How to Use Surveys to Get Great Feedback From Your Users

Gathering great feedback is an invaluable for growing your app, but your customers are busy and it’s hard to get them to tell you what you could be doing better.

I’ve found surveys to be a fantastic way to get feedback from my customers. I can help them overcome issues, get ideas for features and even get new subscribers to my mailing list. You can also use any positive comments in your marketing efforts.

In this post, I’ll share the messaging I use to get people to take the survey, the questions I ask and the results I’ve seen. I’ll also be sharing the tools I use to tie it all together.


In the App

Here’s the prompt I show to my customers:

The message is shown in a component I made called Unobtrusive. It is very rough around the edges, but the source is available on GitHub so you may be able to save a little time by looking at it. My goal is to show the message but not interrupt what they are doing.

In the past I’ve used plain old UIAlertController (with style alert) to ask about the survey and I think it’s a great way to get started quickly – as long as you are considerate about where in the flow you pop up the message.

I offer the prize as a bit of incentive to users to give their time. It seems only fair. You might think that this would encourage a lot of people to submit an empty form just to be part of the draw, and this does happen, but actually, once people see I am a real person rather than a faceless app factory, the vast majority give useful information.

I do think you need to be careful about when to show this prompt though. If you show it too early in the flow it is less likely that users can give useful feedback. You also don’t want to show it too often and cheapen your app.

For my weight tracking app I only show it once they have made three separate entries and I am confident that they have had a chance to get to know the app.

In other apps I’ve shown the prompt the second time they use the app. Only you know when it’s best to show this to your users so do give it some thought.

I wouldn’t show the message too many times though. With this prompt I show it 3 times max, and if they tap to dismiss it I don’t show it again. For an alert dialog I would only show it once.

You can certainly experiment and see what works best for you and even consider adding analytics to track your response rate. And then A\B testing different messages.

When the user taps the “Yes!” button they are taken out of the app into Safari and the online survey.

The Survey

You can check out the survey itself here. This is actually a copy of the one I use, not the one in the app, so feel free to go all the way through and submit if you want to see the whole flow.

The core questions to ask are:

  • What should we STOP doing in {app name}?
  • What should we START doing to not only meet but exceed your expectations?
  • What should we keep doing the same? What do you like about {app name}?

This might feel kind of repetitive, but it works really well and this kind of technique is often used in professional surveys.1

I’ve also found these broad questions to be more successful than asking specific questions like: what feature would you like to see next?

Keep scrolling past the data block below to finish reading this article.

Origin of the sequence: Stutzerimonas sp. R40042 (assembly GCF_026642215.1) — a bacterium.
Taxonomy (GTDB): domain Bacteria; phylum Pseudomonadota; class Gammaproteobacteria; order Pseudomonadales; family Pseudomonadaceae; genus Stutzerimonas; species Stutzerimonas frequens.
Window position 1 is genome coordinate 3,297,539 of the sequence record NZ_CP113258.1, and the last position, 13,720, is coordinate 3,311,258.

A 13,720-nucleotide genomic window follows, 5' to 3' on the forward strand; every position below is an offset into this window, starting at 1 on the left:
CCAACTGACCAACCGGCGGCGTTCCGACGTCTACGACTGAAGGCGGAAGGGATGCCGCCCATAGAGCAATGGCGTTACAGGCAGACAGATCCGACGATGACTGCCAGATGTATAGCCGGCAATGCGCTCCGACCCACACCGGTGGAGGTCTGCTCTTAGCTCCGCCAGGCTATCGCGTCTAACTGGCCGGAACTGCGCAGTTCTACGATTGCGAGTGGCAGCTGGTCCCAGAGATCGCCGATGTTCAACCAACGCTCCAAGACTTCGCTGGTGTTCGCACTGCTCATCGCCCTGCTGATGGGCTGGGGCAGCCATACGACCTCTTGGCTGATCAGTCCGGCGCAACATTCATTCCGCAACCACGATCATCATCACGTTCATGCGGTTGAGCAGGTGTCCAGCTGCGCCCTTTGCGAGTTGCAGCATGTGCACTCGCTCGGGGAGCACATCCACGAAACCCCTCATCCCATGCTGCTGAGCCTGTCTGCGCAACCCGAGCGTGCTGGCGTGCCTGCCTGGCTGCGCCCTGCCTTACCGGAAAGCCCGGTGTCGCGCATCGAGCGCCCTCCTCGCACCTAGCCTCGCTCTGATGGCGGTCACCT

You can download all the texts in a swipe file here. It includes:

  • The intro
  • Core questions
  • Questions about the mailing list
  • Automatic response

If you look at the sample survey, you’ll notice that I ask people if they want to join the app’s mailing list. I was expecting that no one would do this and that I would turn it off in after a few weeks, but in fact, the sign-up rate is about 40% and it gets more subscribers than people signing up from within the app.

What to Do With the Responses

I have it set up so that the responses are emailed to Help Scout (a helpdesk platform) so I can deal with them along with other customer support emails, which I do once a day.

First up, I send an automatic reply thanking them and confirming they have been entered into the draw.

Then, when I’m looking through the responses, I’ll process them with one or more of the following actions:

  • If they ask for a feature that is already there I will reply and explain how to use it
  • If they ask for a feature that isn’t already there I’ll add a tally to my feature request spreadsheet. I also tag the message in Help Scout so I can email them if/when I implement the feature
  • If they ask something that doesn’t quite make sense to me I’ll ask a follow-up question
  • If none of the above criteria are met, depending on how busy I am and how much other mail there is, I may just reply anyway and say thank you, especially if they have said something nice

I find that people appreciate the personal response, but there’s certainly no expectation to reply. If I’m very busy I might not reply at all.

Survey HOWTO

I use Typeform to create the survey. It’s possible to use a free Typeform account, although I think you need to use the paid Typeform option if you want to do the mailing list integration.

I use Mailchimp and it gets sent new subscribers using this Zapier Zap. It’s very easy to setup and you can use the free tier of Zapier.

You can download all the texts in a swipe file here.

Results

I get just less than one survey response a day (0.8 per day to be precise) which is a good amount for me and I haven’t tried to increase it.

Another approach could be to try and get a really high response rate, but only leave the survey running for a short amount of time.

Conclusion

I’ve found adding surveys to my apps makes a real difference in bringing me closer to my customers, helping steer future development and guiding people to existing features which they didn’t know about.

I hope I’ve given you the tools and inspiration to try it in your own apps!